Long-term ramifications of blunt cardiac contusion and traumatic ACS are largely unclear due to insufficient follow-up data. In a small cohort of patients with myocardial contusion, there was no significant difference in ejection fraction at rest or during exercise compared with a control group at 1 year, suggesting no significant long-term sequelae after blunt cardiac contusion.11 Prognosis of traumatic ACS depends on the severity of the initial insult and presence of infarct size. Trauma of mild or moderate severity managed conservatively may eventually contribute to delayed coronary stenosis that becomes clinically relevant months or years later.7 For this reason, a history of trauma should be sought in patients without traditional risk factors for atherosclerotic coronary disease who present with angina, especially because the majority of traumatic coronary injuries involve the left anterior descending artery.


The clinical case outlines several important points that should be considered when evaluating a patient with blunt chest trauma. Despite a normal ECG with resolution of chest pain, the patient's history prompted evaluation of cTnI and echocardiogram, the findings of which eventually warranted further investigation with a coronary angiogram. Obtaining the diagnosis of new cardiomyopathy and coronary artery dissection was only possible due to high clinical suspicion for cardiac complication from blunt chest trauma. Failing to recognize these complications can lead to inadequate or inappropriate management that may contribute to worsened morbidity and mortality. Correct identification of myocardial or coronary injury allows proper inpatient monitoring and treatment followed by timely outpatient follow-up. This combination helps to ensure the optimal long-term prognosis, a topic needing further research.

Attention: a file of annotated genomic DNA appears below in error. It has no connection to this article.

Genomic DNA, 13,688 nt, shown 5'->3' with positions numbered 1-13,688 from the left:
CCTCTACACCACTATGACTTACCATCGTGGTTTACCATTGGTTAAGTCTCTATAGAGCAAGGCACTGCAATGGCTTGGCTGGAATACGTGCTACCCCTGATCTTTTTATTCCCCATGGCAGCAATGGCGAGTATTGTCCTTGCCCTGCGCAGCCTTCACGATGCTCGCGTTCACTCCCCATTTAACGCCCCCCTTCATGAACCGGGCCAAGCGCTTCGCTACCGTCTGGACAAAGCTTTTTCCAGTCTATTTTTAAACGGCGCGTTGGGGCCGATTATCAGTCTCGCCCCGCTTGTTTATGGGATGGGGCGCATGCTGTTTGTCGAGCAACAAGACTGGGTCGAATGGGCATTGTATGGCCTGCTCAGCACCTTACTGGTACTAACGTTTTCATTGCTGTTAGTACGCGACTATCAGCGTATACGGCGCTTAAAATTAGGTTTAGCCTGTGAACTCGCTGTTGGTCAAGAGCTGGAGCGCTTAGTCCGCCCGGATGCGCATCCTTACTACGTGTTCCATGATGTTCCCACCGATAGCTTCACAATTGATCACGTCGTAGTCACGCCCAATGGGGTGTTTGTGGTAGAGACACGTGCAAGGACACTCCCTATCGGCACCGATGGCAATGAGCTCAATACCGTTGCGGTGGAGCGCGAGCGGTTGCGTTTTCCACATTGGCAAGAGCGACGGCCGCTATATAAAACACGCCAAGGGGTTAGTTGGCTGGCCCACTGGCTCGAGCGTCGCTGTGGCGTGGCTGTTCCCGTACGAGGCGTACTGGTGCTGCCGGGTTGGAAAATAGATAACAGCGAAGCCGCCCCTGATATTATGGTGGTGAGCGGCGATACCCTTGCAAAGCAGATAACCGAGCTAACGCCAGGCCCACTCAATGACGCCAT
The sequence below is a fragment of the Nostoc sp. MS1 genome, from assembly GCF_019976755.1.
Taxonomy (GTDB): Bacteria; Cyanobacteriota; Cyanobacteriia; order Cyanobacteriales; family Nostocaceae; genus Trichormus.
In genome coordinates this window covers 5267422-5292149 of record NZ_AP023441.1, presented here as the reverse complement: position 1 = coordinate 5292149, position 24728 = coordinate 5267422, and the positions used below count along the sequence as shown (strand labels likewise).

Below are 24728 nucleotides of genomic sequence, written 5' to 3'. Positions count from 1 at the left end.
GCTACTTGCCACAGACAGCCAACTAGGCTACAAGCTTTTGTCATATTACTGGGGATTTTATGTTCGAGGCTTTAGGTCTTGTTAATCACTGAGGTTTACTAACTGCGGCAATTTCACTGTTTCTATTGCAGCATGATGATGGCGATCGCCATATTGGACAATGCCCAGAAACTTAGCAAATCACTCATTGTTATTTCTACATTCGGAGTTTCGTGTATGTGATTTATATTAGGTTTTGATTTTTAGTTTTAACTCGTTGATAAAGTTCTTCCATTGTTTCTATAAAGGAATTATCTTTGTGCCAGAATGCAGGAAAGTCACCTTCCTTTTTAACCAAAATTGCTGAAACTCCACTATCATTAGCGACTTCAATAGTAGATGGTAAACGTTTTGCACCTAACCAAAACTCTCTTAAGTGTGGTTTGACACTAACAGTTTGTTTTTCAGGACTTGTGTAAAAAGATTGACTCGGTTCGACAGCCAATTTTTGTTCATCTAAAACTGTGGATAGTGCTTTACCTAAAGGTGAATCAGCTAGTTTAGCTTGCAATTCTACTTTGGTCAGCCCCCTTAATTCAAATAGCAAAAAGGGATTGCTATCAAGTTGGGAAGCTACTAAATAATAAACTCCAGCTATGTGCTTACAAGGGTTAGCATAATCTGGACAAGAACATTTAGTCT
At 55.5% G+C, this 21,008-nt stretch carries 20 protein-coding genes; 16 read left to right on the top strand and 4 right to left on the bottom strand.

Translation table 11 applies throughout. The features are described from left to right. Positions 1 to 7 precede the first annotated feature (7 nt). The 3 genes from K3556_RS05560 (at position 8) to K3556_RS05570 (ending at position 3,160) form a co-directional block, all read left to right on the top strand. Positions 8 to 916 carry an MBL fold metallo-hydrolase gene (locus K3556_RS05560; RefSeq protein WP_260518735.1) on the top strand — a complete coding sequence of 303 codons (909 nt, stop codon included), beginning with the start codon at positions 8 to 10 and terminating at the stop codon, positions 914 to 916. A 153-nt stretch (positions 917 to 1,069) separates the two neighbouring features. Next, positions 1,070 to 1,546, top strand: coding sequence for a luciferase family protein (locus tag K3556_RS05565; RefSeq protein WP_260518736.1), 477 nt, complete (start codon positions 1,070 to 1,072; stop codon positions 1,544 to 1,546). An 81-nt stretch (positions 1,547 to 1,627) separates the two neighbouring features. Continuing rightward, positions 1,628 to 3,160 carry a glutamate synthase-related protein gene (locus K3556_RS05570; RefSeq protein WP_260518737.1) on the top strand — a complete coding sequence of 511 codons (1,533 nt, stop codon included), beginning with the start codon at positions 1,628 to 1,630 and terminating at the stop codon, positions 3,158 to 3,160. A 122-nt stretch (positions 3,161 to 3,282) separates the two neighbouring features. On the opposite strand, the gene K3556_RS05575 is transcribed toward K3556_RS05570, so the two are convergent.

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  3. Colombo F, Zuffi A, Lupi A. Left main dissection complicating blunt chest trauma: case report and review of literature. Cardiovasc Revasc Med 2014;15:354-6.